Apartheid, meaning apart-ness in Afrikaans (a South African national language) was a policy of rigid racial segregation instituted by the political party called the National Party in power from 1948 until 1994.
Apartheid was built upon earlier South African laws and customs, and classified every South African as black, white, coloured (mixed race) or Asian (mainly Indians). It created segregation in housing, education, employment, public facilities and in transportation. It also limited the rights of "non-whites" to own and occupy land, and also to enter certain "white" neighbourhoods.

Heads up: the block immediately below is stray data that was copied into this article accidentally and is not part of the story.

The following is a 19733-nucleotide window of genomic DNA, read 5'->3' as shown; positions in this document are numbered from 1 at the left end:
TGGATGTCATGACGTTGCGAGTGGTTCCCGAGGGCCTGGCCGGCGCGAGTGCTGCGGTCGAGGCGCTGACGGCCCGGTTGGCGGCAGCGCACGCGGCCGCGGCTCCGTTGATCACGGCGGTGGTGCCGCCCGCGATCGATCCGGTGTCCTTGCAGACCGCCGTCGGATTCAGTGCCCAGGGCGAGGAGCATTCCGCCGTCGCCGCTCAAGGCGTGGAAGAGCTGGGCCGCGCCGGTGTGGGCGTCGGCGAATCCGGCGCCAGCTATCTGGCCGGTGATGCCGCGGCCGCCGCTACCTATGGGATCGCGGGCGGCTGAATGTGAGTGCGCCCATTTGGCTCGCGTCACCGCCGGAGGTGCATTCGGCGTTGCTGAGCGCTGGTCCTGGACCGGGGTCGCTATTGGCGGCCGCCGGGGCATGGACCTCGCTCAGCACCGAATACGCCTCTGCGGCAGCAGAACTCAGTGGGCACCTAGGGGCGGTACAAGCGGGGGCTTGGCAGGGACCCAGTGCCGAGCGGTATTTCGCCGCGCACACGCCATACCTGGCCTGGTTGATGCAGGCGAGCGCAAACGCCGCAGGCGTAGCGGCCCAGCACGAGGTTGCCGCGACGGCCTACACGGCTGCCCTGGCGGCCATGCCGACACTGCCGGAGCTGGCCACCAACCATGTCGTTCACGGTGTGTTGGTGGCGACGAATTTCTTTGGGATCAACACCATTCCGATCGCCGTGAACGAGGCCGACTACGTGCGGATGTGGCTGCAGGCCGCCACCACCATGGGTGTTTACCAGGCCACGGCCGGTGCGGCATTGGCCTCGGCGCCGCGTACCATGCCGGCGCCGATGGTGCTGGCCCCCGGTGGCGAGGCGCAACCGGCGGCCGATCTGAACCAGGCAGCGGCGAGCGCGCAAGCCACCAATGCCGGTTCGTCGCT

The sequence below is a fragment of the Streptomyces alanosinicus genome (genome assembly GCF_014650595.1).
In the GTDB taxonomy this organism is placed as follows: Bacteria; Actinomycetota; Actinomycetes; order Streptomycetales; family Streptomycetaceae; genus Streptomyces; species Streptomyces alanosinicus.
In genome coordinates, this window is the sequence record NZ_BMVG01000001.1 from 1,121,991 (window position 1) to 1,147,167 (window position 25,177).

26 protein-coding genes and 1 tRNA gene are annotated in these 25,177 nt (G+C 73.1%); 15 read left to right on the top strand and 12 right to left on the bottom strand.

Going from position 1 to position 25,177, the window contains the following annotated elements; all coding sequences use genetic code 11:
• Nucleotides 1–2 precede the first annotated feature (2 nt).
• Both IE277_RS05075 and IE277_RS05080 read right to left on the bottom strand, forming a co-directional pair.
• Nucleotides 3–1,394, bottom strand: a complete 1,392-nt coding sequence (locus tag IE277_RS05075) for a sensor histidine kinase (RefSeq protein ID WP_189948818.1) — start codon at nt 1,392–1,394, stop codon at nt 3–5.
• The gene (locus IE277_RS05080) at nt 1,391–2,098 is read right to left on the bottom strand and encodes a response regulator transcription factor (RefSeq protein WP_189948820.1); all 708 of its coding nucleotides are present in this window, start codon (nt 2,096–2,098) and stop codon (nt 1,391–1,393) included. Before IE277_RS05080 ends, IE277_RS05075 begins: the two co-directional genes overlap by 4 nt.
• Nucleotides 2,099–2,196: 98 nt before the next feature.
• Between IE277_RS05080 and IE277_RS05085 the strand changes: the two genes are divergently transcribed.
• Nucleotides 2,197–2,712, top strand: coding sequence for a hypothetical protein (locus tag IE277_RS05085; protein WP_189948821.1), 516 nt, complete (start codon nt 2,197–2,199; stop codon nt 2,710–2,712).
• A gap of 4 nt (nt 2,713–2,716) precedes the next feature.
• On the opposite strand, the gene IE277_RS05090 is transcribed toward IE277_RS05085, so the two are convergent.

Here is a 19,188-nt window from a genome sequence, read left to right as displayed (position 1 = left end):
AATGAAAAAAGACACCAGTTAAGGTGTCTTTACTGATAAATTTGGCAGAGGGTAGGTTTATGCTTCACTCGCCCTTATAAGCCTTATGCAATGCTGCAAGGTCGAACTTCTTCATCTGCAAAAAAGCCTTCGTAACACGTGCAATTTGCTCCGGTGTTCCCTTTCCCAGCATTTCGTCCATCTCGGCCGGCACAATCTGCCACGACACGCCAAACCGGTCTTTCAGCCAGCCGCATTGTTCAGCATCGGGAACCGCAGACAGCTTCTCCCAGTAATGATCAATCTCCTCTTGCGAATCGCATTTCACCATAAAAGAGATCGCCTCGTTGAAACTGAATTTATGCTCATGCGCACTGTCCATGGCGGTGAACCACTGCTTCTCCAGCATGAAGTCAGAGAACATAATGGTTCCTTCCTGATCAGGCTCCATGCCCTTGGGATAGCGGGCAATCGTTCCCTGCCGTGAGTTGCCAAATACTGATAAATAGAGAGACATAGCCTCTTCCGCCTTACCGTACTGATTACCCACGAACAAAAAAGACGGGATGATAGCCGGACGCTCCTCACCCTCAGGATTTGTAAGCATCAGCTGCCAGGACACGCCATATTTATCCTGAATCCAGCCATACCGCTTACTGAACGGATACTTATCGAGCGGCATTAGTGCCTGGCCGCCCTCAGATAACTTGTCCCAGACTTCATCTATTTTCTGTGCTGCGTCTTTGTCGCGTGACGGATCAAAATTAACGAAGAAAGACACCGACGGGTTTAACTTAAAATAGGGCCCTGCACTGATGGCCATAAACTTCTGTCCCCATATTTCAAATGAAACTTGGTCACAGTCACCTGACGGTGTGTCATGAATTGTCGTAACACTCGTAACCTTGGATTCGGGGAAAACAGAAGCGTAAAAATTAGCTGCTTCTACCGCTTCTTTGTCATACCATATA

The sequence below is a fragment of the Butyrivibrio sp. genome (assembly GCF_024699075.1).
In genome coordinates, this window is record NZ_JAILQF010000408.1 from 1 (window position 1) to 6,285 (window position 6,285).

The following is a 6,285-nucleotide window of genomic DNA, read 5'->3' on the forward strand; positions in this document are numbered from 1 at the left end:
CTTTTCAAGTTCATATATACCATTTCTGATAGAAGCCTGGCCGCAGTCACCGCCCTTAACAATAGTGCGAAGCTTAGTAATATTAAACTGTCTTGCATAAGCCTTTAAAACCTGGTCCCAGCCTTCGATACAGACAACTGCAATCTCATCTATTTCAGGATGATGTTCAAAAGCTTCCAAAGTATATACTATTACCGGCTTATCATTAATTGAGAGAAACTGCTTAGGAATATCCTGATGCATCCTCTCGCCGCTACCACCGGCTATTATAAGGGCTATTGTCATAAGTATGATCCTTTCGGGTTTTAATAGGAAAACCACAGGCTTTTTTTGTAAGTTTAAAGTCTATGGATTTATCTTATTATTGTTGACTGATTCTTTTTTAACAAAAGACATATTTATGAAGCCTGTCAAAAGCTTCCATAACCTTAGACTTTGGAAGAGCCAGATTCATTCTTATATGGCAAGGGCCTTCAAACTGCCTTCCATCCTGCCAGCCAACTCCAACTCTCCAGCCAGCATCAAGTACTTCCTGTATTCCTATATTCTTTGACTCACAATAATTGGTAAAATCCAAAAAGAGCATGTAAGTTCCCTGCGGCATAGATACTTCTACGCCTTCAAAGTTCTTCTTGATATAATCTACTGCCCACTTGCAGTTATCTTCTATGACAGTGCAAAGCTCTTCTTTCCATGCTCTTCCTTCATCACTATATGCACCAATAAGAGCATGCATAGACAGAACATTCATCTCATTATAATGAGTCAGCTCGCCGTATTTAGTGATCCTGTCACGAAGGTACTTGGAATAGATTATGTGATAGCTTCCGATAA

The government of the time justified their actions by claiming that a truly peaceful coexistence of different races was only possible if the races were kept completely separate from one another. In truth, the white government was using Apartheid as a way to control the nation's vast majority of "non-white" South Africans.
At the time of Apartheid, 75% of the country's population was black, 13% white, 9% coloured and 3% Asian.
One of the leading parties opposed to Apartheid was the African National Congress. Between 1976 and 1994 large numbers of mainly black people protested against Apartheid by staging boycotts, demonstrations and strikes. Violence often broke out and thousands were killed.
Apartheid broke down as a response to domestic and international pressure during the 70s and 80s. It is this Apartheid which caused the Resistance Art of SA to form. The art was in protest against the policies of Apartheid.